An outline summarizing the hypothesis of bidirectional interaction of GBMAx in the pathological mechanism of ischemic stroke and IBD is presented in Fig. 2. Since IBD patients carry higher risks for ischemic stroke, it is highly plausible that GBMAx presents a potential functional link between IBD and increased risk of ischemic stroke. However, studies regarding the role of GBMAx in the relationship between ischemic stroke and IBD are not currently available. The impact of routine therapeutic agents for IBD on the risk and outcome of ischemic stroke remains inconclusive. Recent studies have identified several important components of GBMAx including gut microbiota, proinflammatory T-helper cells (Th) Th1 and Th17 polarization, and macrophage/monocyte infiltration as important mediators in the pathogenesis of both IBD and ischemic stroke, emphasizing its relevance as promising therapeutic targets for stroke, IBD, and stoke in IBD patients. Further research is warranted on the potential role and precise mechanism of GBMAx on ischemic stroke in the context of IBD. It will not only be instructive for accomplishing a better explanation on the higher risk and recurrence tendency of ischemic stroke but also critically necessary to advance promising preclinical trials for novel therapeutics in prevention and treatment of stroke in IBD patients.
Fig. 2
Fig. 2

Schematic presentation of the bidirectional interaction of GBMAx in the pathogenesis of ischemic stroke and inflammatory bowel disease (IBD). With ischemic stroke, the excitability of the sympathetic nervous system, enteric neuronal loss, gut permeability, and epithelial damage increases, while gut motility decreases. Gut microbial dysbiosis and the intestinal immune response emerge simultaneously. The changes above are modulated by the GBMAx, aggravating ischemic stroke via microbial interleukin (IL)-17-positive T cell-mediated neuroinflammation. Inflammatory bowel disease (IBD) is a key driving factor for psychological disorders and stress, increasing gut permeability, bacterial translocation, and mucosal immune response and modulating the hypothalamic-pituitary axis response through the GBMAx

Abbreviations

ACTH: 

Adrenocorticotrophic hormone

ANS: 

Autonomic nervous system

BDNF: 

Brain-derived neurotrophic factor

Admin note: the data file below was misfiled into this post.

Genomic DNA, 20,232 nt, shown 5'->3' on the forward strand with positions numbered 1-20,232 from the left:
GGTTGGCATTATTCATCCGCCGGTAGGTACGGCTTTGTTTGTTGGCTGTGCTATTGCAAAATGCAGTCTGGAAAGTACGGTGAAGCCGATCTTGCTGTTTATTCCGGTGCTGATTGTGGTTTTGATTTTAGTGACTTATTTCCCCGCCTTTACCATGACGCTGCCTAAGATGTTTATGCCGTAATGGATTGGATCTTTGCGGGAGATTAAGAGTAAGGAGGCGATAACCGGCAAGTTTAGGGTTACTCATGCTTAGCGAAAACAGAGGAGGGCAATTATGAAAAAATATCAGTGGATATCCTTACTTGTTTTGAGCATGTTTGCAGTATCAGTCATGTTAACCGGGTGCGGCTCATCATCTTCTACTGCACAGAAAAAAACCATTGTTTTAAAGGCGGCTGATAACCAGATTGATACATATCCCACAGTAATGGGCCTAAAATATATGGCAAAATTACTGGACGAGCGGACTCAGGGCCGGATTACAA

CD: 

Crohn’s disease

CNS: 

Central nervous system

CRF: 

Corticosterone-releasing factor

DHA: 

Docosahexaenoic acid

DSS: 

Dextran sulfate sodium

ENS: 

Enteric nervous system

GABA: 

γ-Aminobutyric acid

GBMAx: 

Gut-brain-microbiota axis

HPA: 

Hypothalamic-pituitary-adrenal axis

IBD: 

Inflammatory bowel disease

LBP: 

Lipopolysaccharide-binding protein

LPS: 

Lipopolysaccharide

MCAO: 

Middle cerebral artery occlusion

MCP-1: 

Monocyte chemoattractant protein, 1

NPY: 

Neuropeptide Y

PWV: 

Carotid-femoral pulse wave velocity

QOL: 

Quality of life

SCFA: 

Short-chain fatty acids

SFB: 

Segmented filamentous bacterium

TE: 

Thromboembolism

TLR: 

Toll-like receptors

TNBS: 

Trinitrobenzenesulfonic acid

UC: 

Ulcerative colitis

VIP: 

Vasoactive intestinal polypeptide

VN: 

Vagus nerve

VNS: 

Vagus nerve stimulation

Declarations

Acknowledgements

Not applicable.

Funding

This study was supported by the National Natural Science Foundation of China No. 81571147 and 81870939 to Dr. Xiong and American Heart Association award 14FTF19970029 to Dr. Stary.

Availability of data and materials

All data generated or analyzed during this study are included in this published article.

Authors’ contributions

ZL wrote the initial draft. XQT contributed to the collection of literature. Figures and submission were prepared by CMS, OKM, and YYZ. GLJ prepared the final version. XXX and ZSM recommended a structure for the review and substantially advanced the draft. All authors read and approved the final manuscript.

Ethics approval and consent to participate

Not applicable.

Consent for publication

Not applicable.

Competing interests

The authors declare that they have no competing interests.

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Authors’ Affiliations

(1)
Department of Gastroenterology, Renmin Hospital of Wuhan University, Wuhan, China
(2)
Diabetes Research Center, Renmin Hospital of Wuhan University, Wuhan, China
(3)
Department of Anesthesiology, Perioperative and Pain Medicine, Stanford University School of Medicine, Stanford, CA 94305, USA
(4)
Central Laboratory, Renmin Hospital of Wuhan University, Wuhan, China
(5)
Department of Anesthesiology, The First Affiliated Hospital, College of Medicine, Zhejiang University, Hangzhou, 310000, Zhejiang, China
(6)
Department of Neurosurgery, Renmin Hospital of Wuhan University, 99 Zhang Zhidong Rd, Wuhan, 430060, Hubei, China